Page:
Friday, September 30, 2011

Demo Flights during Return Trip

Hello Race Fans,
We will depart STS on Oct 5 heading home to Melbourne FL (MLB). If you are in the hunt to buy a Phoenix and would like us to make a detour to visit, let me know at 352-250-5644 to arrange a visit.

Thursday, September 29, 2011


Phoenix Team members left to right: Chris Arai, Tactical Officer and crew; Tim Ettridge, Back up copilot and crew, Jim Lee, team leader and pilot; Jeff Shingleton, copilot

Aircraft weigh in and crew weigh in. The Phoenix was weighed empty and then with measured 8 gallons of fuel onboard. Crew was weighed with all items on the table and then the items were put on the scale. We flew with vents closed for decreased drag, and Jeff and I both lost 2 pounds on each flight! Quite interesting. The fuel was weighed seperately so they know exactly how much was burned.

We took off with low rpm until the engine warmed up, and did a big pull up and turn towards the second turnpoint after crossing the end of the runway turnpoint.

Phoenix crossing the goal line at 110kts with the engine off at the conclusion of the speed run. Results will be published at the October 3 ceremony at Moffett Field.

Wednesday, September 28, 2011


Hello Race Fans,
We are in Santa Rosa, CA undergoing economy and speed testing hosted by the CAFE Foundation and sponsored by NASA. We are flying our production Phoenix against some pretty specialized prototype electric aircraft to see how our gas burning Rotax does against the electric field.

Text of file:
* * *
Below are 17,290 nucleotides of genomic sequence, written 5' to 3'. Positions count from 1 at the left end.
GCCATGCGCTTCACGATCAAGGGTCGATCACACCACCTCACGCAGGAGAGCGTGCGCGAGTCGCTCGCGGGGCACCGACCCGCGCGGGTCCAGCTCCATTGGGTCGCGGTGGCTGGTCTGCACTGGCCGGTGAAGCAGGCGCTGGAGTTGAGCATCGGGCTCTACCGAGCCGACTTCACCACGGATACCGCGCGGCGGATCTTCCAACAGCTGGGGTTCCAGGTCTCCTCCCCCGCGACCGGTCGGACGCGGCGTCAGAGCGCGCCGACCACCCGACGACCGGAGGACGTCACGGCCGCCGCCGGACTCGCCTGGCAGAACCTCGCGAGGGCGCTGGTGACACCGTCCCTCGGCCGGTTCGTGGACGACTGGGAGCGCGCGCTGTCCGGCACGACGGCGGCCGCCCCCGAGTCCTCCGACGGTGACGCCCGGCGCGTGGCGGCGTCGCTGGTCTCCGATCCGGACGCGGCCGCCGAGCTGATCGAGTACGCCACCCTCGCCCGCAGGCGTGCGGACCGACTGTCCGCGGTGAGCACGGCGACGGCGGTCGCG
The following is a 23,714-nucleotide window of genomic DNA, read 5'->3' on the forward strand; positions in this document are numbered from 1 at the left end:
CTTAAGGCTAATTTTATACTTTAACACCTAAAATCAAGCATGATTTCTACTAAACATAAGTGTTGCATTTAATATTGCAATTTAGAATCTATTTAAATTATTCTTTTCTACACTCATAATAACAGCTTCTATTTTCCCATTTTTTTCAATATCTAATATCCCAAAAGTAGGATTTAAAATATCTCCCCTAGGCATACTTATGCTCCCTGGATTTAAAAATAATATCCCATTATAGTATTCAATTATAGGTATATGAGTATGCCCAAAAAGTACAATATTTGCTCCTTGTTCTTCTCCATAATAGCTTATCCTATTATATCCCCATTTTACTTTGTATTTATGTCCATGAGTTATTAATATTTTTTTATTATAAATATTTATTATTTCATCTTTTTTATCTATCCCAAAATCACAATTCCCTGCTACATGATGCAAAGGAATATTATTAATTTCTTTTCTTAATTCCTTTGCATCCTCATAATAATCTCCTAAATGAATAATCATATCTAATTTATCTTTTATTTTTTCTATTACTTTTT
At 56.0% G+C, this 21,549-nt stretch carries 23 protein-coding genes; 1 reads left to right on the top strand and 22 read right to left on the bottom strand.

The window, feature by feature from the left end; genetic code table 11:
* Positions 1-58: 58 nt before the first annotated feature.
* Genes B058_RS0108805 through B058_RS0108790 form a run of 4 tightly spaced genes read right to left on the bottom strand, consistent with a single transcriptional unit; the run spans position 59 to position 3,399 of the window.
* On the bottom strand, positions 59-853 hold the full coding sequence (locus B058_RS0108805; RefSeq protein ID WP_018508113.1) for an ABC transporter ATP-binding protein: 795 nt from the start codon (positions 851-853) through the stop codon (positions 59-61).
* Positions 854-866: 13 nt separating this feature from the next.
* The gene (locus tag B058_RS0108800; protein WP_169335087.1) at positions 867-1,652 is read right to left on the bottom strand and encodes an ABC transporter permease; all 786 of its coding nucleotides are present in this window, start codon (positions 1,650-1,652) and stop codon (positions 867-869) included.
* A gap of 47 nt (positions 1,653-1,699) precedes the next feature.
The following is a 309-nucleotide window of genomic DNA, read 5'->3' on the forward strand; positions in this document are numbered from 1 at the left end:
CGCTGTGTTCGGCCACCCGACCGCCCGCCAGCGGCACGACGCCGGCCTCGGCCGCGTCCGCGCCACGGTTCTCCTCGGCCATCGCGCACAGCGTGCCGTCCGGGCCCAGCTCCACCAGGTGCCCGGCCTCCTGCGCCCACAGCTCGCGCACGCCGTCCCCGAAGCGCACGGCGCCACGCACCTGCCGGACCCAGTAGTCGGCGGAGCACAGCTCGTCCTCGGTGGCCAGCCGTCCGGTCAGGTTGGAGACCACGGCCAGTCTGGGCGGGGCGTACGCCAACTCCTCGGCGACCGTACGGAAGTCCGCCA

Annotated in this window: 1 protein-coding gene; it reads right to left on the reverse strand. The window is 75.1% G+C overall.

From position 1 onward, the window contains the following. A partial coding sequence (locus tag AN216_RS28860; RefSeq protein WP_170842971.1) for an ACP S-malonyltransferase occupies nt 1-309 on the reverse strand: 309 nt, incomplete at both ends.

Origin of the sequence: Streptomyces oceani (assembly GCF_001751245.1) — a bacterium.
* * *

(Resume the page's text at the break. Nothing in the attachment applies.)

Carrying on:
For starters, we flew our plane from Melbourne, about 2200nm, while everyone else trailered theirs here, so we won that event (in our own minds). Then we got in 3 practice rounds, while only one other competitor managed one test flight on the course, so we won that one too.
The Phoenix easily passed the take off noise test and the climb over a 50' obstacle after 2000' (very easy with reduced power).
But then came the real event, 100mph over a 200mile course burning only 2 gallons. Well, there is no way we can do that, but we did pretty good. The final results are secret until the awards ceremony at Moffett Field on October 3.
Tomorrow (Sept 29) is the speed trial over the same 200 mile course. Stay tuned for more. In the meantime, here are some photos taken by a NASA photographer:

NASA CAFE Green Flight Challange

We are in Santa Rosa, CA competing in the GFC. 13 entrants began the process over a year ago, and only 4 showed up with a flying plane. The Phoenix is the only production plane here with the other 3 being very specialized experimental aircraft. We are here to gather data as to the fuel efficiency and speed capability of the Phoenix, measured by NASA personnel.
Check out for photos of the event.

Monday, September 5, 2011

Last leg from Oshkosh

Almost every trip takes me through Panama City so I get another layover with my Mom!

After visiting my parents, I met Kathy and Rachel in Tallahassee to tour Florida State University. Rachel is a senior in high school, top of her class, Band Captain, second chair (clairnet), and with 16 hours of flight instruction from me, can make unassisted take offs and landings. She is applying to Harvard, Johns Hopkins, Boston U, and FSU and wants to major in neuroscience. Go Rachel!